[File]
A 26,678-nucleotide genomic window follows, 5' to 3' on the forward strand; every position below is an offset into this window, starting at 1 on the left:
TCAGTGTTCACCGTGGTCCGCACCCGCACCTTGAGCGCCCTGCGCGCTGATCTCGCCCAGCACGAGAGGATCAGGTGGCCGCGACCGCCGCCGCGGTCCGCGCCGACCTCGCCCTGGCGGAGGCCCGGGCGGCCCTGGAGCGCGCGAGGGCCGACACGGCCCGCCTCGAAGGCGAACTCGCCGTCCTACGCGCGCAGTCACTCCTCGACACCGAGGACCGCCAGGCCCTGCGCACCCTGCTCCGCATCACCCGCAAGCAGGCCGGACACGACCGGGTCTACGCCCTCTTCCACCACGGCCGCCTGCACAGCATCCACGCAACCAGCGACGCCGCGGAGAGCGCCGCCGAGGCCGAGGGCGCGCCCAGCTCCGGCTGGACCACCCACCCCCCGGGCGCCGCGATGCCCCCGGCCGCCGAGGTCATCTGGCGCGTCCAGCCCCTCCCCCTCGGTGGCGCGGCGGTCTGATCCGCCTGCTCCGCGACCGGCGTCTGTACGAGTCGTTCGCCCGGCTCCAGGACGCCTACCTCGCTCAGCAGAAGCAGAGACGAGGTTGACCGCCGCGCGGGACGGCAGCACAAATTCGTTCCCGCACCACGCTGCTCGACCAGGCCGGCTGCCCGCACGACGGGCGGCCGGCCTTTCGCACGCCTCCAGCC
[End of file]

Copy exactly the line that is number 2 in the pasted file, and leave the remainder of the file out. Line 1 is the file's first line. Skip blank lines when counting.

TCAGTGTTCACCGTGGTCCGCACCCGCACCTTGAGCGCCCTGCGCGCTGATCTCGCCCAGCACGAGAGGATCAGGTGGCCGCGACCGCCGCCGCGGTCCGCGCCGACCTCGCCCTGGCGGAGGCCCGGGCGGCCCTGGAGCGCGCGAGGGCCGACACGGCCCGCCTCGAAGGCGAACTCGCCGTCCTACGCGCGCAGTCACTCCTCGACACCGAGGACCGCCAGGCCCTGCGCACCCTGCTCCGCATCACCCGCAAGCAGGCCGGACACGACCGGGTCTACGCCCTCTTCCACCACGGCCGCCTGCACAGCATCCACGCAACCAGCGACGCCGCGGAGAGCGCCGCCGAGGCCGAGGGCGCGCCCAGCTCCGGCTGGACCACCCACCCCCCGGGCGCCGCGATGCCCCCGGCCGCCGAGGTCATCTGGCGCGTCCAGCCCCTCCCCCTCGGTGGCGCGGCGGTCTGATCCGCCTGCTCCGCGACCGGCGTCTGTACGAGTCGTTCGCCCGGCTCCAGGACGCCTACCTCGCTCAGCAGAAGCAGAGACGAGGTTGACCGCCGCGCGGGACGGCAGCACAAATTCGTTCCCGCACCACGCTGCTCGACCAGGCCGGCTGCCCGCACGACGGGCGGCCGGCCTTTCGCACGCCTCCAGCC